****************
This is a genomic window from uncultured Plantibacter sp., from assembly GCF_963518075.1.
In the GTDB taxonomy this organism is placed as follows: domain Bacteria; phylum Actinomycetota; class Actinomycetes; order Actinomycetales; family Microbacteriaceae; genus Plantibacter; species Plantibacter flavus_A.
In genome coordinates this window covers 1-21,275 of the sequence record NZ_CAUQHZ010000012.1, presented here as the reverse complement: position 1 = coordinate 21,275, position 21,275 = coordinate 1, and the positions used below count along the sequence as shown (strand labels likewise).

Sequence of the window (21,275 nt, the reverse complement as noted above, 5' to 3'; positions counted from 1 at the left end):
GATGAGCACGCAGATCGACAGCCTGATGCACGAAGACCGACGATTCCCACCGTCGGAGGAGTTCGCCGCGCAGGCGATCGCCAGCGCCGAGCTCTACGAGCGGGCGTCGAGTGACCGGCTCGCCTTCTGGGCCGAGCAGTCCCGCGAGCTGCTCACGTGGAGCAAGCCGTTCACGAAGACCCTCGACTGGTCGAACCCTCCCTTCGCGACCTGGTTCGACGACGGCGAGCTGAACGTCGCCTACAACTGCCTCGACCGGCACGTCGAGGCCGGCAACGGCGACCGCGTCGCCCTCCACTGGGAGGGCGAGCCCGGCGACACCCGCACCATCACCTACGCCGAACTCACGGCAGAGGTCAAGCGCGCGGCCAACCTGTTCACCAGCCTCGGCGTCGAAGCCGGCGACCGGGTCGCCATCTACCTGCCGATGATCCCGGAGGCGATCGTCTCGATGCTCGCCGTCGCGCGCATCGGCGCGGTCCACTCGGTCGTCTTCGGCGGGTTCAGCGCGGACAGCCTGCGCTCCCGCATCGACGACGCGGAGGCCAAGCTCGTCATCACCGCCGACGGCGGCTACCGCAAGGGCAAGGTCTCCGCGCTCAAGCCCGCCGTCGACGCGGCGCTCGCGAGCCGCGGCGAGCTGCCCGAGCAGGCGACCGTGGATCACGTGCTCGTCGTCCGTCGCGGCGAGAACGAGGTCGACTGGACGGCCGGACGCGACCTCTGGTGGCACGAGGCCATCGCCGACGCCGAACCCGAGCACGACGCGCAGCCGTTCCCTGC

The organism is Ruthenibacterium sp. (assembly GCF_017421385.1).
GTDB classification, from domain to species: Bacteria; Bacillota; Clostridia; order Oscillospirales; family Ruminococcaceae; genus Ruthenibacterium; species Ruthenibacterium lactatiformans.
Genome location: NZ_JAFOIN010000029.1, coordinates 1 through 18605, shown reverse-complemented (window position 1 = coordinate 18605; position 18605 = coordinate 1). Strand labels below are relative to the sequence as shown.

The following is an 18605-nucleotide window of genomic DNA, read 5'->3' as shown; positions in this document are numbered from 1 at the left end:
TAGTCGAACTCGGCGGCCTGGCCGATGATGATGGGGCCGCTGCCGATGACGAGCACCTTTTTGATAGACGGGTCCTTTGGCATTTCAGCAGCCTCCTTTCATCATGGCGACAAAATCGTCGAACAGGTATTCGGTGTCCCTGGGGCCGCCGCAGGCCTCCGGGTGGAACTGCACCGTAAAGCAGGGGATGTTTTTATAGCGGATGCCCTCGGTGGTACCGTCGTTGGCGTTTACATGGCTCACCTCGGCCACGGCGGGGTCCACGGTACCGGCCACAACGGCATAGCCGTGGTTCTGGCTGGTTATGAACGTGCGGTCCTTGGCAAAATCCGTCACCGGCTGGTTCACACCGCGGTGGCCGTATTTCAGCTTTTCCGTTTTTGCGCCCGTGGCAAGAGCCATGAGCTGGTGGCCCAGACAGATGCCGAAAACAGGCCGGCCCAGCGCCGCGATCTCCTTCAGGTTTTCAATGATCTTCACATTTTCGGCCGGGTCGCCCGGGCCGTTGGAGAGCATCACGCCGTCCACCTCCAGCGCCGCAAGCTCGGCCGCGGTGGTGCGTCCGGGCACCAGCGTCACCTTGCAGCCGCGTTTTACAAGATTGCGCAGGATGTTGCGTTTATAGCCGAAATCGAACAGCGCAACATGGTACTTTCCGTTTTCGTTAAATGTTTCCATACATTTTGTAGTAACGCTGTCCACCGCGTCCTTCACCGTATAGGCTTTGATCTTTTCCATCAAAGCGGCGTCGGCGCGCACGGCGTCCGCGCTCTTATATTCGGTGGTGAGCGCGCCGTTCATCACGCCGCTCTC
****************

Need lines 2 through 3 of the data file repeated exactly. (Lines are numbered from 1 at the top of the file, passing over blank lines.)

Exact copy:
In the GTDB taxonomy this organism is placed as follows: domain Bacteria; phylum Actinomycetota; class Actinomycetes; order Actinomycetales; family Microbacteriaceae; genus Plantibacter; species Plantibacter flavus_A.
In genome coordinates this window covers 1-21,275 of the sequence record NZ_CAUQHZ010000012.1, presented here as the reverse complement: position 1 = coordinate 21,275, position 21,275 = coordinate 1, and the positions used below count along the sequence as shown (strand labels likewise).